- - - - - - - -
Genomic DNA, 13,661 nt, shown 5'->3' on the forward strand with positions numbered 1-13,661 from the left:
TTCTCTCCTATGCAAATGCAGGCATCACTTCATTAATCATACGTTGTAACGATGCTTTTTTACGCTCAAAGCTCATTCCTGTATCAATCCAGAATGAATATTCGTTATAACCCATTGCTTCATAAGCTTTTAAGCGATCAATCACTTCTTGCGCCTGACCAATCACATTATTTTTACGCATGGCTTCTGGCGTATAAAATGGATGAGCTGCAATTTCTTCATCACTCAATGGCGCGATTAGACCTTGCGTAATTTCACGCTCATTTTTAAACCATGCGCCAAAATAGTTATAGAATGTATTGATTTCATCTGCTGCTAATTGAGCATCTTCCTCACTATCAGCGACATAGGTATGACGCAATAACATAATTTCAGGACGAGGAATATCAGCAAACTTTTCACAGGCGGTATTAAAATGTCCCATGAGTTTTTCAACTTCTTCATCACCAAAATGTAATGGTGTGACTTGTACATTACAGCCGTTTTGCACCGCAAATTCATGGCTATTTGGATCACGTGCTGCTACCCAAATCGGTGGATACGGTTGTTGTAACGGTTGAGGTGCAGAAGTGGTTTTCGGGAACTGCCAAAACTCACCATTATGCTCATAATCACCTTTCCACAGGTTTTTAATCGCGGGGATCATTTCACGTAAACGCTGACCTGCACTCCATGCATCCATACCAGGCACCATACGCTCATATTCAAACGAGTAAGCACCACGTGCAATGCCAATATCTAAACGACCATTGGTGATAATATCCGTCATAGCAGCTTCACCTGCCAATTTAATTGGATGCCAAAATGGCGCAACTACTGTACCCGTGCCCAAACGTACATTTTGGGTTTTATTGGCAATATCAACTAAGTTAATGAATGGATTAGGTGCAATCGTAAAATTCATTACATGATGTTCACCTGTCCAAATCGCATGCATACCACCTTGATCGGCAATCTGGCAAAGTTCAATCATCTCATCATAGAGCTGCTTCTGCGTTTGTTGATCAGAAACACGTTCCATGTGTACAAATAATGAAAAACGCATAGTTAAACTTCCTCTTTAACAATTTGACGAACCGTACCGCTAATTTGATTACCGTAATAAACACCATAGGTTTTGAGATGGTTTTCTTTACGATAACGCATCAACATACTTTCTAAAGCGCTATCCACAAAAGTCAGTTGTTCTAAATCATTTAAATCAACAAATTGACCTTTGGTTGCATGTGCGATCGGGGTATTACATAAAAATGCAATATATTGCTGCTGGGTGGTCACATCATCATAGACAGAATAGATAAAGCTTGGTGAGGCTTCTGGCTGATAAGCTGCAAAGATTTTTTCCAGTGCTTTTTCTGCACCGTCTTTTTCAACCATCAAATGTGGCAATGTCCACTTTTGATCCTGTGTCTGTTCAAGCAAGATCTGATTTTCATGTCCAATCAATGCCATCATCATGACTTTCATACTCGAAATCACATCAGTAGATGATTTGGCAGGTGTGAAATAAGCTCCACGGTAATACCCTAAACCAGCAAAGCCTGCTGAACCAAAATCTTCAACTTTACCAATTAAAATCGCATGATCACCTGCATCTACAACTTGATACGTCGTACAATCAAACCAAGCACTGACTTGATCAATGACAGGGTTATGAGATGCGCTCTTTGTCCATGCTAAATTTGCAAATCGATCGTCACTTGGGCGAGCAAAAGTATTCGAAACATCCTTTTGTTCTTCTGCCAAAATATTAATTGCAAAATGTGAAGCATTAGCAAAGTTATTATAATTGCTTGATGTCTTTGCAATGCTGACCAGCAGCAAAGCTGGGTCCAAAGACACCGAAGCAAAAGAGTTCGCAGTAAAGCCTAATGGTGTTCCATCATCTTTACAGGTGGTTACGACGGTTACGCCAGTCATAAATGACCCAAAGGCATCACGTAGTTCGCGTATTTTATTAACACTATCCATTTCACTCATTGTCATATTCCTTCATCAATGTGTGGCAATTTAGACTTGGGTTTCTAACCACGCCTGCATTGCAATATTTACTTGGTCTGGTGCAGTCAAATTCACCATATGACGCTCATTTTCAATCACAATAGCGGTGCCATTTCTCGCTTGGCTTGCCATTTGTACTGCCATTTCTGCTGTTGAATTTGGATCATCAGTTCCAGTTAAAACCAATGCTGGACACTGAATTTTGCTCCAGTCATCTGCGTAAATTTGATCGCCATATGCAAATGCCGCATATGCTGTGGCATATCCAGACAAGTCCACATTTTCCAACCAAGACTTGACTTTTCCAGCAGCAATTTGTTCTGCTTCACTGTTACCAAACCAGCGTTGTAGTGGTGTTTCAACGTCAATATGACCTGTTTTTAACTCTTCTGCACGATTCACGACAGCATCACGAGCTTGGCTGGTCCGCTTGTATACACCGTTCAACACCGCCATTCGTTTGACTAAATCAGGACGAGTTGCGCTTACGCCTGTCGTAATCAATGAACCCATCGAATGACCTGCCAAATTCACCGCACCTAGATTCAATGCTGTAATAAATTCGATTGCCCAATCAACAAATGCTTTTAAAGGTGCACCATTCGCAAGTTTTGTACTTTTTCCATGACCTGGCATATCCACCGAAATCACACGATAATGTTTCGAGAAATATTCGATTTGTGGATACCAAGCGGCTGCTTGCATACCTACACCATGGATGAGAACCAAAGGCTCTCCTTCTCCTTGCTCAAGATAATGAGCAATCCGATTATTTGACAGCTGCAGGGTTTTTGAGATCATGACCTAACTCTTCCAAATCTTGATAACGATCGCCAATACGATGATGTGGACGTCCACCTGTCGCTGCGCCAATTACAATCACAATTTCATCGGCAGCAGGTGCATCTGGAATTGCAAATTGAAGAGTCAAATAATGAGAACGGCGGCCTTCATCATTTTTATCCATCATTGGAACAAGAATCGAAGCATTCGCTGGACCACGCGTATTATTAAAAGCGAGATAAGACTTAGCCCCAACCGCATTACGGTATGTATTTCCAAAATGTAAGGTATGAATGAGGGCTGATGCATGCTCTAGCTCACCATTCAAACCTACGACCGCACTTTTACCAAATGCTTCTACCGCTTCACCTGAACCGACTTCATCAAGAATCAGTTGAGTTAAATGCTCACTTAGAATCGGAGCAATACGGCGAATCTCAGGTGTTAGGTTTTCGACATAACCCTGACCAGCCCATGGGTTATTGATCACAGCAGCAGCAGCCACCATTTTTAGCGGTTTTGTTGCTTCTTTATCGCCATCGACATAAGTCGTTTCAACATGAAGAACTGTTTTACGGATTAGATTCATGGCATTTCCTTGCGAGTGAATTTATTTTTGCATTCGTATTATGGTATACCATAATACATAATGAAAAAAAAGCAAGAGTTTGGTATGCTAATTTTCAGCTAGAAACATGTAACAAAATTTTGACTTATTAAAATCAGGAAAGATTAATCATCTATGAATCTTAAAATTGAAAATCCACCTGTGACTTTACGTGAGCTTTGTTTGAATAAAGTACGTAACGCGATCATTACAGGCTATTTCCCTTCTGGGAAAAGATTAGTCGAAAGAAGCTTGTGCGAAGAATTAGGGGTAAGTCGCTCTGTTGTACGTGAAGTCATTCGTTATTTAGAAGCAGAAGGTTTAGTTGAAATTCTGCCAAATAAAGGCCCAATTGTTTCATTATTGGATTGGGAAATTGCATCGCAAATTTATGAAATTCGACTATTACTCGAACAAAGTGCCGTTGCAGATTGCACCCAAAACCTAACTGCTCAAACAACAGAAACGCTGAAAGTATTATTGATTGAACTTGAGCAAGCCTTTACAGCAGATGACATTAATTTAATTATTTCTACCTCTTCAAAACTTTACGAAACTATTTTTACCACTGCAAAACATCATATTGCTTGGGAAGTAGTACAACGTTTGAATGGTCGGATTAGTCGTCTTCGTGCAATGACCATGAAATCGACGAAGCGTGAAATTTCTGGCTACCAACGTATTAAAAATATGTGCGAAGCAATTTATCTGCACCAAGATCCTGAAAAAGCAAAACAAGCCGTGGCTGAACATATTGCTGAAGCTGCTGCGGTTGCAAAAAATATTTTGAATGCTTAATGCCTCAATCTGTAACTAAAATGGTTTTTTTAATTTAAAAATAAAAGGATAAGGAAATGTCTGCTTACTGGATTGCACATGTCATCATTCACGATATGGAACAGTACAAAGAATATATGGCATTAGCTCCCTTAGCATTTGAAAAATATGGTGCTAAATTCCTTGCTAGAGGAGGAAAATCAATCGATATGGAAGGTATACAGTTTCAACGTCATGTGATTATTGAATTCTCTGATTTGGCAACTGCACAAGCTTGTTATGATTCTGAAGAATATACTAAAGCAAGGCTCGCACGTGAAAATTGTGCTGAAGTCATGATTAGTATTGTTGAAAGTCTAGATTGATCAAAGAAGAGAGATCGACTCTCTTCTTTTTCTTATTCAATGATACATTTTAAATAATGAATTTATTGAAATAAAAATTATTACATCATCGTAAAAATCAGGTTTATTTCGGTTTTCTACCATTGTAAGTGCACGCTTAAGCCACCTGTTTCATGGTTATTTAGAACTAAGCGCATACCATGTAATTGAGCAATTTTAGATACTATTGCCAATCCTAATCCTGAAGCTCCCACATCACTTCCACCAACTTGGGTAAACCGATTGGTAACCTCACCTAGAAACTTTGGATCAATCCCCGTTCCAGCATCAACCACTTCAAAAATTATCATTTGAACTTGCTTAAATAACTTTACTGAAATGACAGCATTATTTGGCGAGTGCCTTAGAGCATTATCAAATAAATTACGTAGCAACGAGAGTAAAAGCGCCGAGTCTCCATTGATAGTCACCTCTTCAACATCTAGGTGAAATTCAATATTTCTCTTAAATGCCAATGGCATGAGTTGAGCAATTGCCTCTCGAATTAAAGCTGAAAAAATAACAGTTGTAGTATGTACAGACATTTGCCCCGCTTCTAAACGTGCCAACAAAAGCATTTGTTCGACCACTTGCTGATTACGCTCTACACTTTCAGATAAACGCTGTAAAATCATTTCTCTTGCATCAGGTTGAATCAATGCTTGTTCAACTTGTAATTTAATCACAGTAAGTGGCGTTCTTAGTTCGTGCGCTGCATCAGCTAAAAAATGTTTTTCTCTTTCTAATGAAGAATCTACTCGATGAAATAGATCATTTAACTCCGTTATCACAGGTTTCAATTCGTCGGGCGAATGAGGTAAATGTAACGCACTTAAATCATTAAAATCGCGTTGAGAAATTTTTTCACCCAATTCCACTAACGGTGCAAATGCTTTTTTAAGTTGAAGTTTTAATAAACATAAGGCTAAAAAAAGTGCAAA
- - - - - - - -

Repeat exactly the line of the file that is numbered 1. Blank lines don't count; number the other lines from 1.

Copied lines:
Genomic DNA, 13,661 nt, shown 5'->3' on the forward strand with positions numbered 1-13,661 from the left: